Such petitions aren't likely to make retailers reconsider their decision to open on Thursday, Cohen said.
3. Midnight Madness is contagious
For the first time, many shopping centers and stores are opening at midnight Friday morning. Among department stores, Macy's also has moved up its opening time to midnight at its Grand Rapids outposts.
4. The year of the mobile shopper
If you've got a smartphone or a tablet, it's never been easier to track deals while you're in the store. Yes, you can still do product and price research at home before heading to the stores. But now you also can get price, availability updates, and discounts on your mobile device with retailers' apps or apps that aggregate information from other retailers' websites, Cohen said.
Many consumers intend to do exactly that. In a holiday shopping survey of 8,899 adults 18 years and older, 32.9 percent of those who owned a smartphone said they planned to use it to research products and compare prices, and 44.2 percent of those who owned a tablet said they planned to use their mobile device for that purpose. Consumer research firm BIGinsight conducted the study for the retail federation.
Those mobile devices are going to be used not just for researching, but also for remote browsing – on Thanksgiving Day.
Many people plan to bring smartphones and tablets to Thanksgiving dinners at friends' or relatives' homes and use their mobile devices to shop before and after the holiday meal, according to eMarketer, a research firm specializing in digital commerce and marketing.
Shoppers also are using their mobile devices and PCs to make their purchases online on Thanksgiving Day and Black Friday. Online retail spending on Thanksgiving Day last year rose 18 percent to $479 million, while e-commerce on Black Friday climbed 26 percent to $816 million, according to comScore Inc., a company specializing in digital business analytics.
5. Mobile checkout grows
Long checkout lines are a staple of Black Friday. But there's a new way around those. Retailers such as Apple, Nordstrom, Nordstrom Rack and JC Penney lead the way in using mobile checkout.
"Our salespeople can use mobile checkout devices to ring up a customer's purchase anywhere in the store," said John Bailey, spokesperson for both Nordstrom and Nordstrom Rack. "They can also use them to search our entire inventory from the palm of their hand." Customers have the option of getting their receipts via email.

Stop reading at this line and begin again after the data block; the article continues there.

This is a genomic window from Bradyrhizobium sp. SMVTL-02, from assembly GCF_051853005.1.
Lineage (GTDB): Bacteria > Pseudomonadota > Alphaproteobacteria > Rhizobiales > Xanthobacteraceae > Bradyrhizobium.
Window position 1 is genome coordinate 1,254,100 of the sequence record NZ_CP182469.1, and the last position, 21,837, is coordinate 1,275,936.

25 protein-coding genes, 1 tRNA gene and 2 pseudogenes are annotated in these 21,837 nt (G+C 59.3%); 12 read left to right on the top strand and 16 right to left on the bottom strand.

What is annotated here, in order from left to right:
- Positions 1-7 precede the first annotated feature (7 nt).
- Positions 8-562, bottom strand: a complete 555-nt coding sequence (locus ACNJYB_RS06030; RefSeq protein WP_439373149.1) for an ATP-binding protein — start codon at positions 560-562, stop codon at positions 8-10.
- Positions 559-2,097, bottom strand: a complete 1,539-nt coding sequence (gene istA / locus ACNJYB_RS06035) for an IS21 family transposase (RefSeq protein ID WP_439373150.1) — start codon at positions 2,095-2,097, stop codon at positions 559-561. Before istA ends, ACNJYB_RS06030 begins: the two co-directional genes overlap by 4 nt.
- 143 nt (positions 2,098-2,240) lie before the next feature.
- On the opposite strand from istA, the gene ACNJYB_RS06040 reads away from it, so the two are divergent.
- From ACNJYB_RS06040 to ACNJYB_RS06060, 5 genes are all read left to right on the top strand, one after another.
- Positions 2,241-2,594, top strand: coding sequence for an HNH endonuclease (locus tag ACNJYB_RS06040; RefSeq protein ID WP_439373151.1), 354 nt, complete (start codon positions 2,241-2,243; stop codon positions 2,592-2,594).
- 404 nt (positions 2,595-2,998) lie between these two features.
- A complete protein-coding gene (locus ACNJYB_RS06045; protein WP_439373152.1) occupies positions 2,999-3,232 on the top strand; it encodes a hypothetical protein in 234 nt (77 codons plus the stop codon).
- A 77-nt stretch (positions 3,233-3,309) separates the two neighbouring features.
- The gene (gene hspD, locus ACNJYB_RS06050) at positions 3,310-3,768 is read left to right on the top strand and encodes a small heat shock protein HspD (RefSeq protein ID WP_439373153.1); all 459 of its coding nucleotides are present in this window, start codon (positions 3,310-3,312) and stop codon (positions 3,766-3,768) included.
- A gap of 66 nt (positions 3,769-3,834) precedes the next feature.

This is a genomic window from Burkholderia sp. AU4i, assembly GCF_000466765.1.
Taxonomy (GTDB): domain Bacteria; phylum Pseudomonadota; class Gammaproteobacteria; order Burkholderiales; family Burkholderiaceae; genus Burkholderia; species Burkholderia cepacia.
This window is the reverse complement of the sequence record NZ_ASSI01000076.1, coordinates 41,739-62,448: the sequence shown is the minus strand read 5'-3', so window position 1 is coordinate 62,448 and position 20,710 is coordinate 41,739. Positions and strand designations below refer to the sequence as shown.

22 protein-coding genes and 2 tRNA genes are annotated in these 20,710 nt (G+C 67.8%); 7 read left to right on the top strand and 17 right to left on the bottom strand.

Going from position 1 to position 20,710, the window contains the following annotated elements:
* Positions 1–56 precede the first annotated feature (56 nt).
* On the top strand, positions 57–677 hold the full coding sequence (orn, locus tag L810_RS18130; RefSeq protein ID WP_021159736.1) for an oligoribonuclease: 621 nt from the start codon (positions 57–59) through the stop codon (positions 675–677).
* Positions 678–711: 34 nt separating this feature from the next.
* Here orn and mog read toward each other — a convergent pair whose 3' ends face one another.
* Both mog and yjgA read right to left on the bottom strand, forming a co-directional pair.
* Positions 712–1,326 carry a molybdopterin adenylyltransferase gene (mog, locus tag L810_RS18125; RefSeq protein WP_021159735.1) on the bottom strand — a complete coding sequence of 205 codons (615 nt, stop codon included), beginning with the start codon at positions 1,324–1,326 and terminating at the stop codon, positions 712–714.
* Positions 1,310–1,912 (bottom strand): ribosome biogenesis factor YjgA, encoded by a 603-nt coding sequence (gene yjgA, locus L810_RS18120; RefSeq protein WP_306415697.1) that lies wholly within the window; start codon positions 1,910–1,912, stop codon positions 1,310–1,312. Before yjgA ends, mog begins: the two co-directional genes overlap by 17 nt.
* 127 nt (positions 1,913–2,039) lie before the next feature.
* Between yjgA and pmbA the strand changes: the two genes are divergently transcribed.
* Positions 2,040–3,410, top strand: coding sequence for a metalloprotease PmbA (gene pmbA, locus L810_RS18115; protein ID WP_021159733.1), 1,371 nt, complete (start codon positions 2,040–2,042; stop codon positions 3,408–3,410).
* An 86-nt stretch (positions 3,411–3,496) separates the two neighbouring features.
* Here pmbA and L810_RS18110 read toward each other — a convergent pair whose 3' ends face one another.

For JC Penney, which rolled out its mobile checkout program several months ago, this year marks the first time the company's salespeople will be using mobile devices to help shoppers make payments via credit card during the holiday shopping season.
Apple took the mobile checkout concept a step further, eliminating the need to interact with a salesperson at bricks-and-mortar stores. Instead, shoppers can use the Apple Store app's EasyPay feature. Customers use an iPhone to scan a product, then complete the purchase with EasyPay.
6. Layaway plans return
For all the shiny new ways that retailers use to lure shoppers, at least one standby has made a comeback.
Toys R Us, Walmart, Sears and Kmart have resurrected the layaway plan, which allows shoppers to pay for their purchases in installments, usually with an open fee or service fee. Walmart, for example, charges a $5 open fee, which customers will get back in a Walmart gift card when they've paid for the item in full by Dec. 14. Sears and Toys R Us have waived the service fee for layaway purchases for eligible items bought within a certain period.
No matter which store layaway program you choose, be aware of cancellation fees and that some discounted items, such as Black Friday doorbusters, may not be eligible for layaway.
7. The big picture outlook
The National Retail Federation forecasts a modest bump in holiday sales this year – an estimated $586.1 billion, an increase of 4.1 percent, which is more than the 10-year average of 3.5 percent per year, but less than last year's sales increase of 5.6 percent.
From earlier opening times to mobile checkout to layaway plans, there are good reasons retailers are using many methods to entice shoppers: In 2011, holiday sales represented 19.5 percent of retail industry sales for the entire year, according to the federation.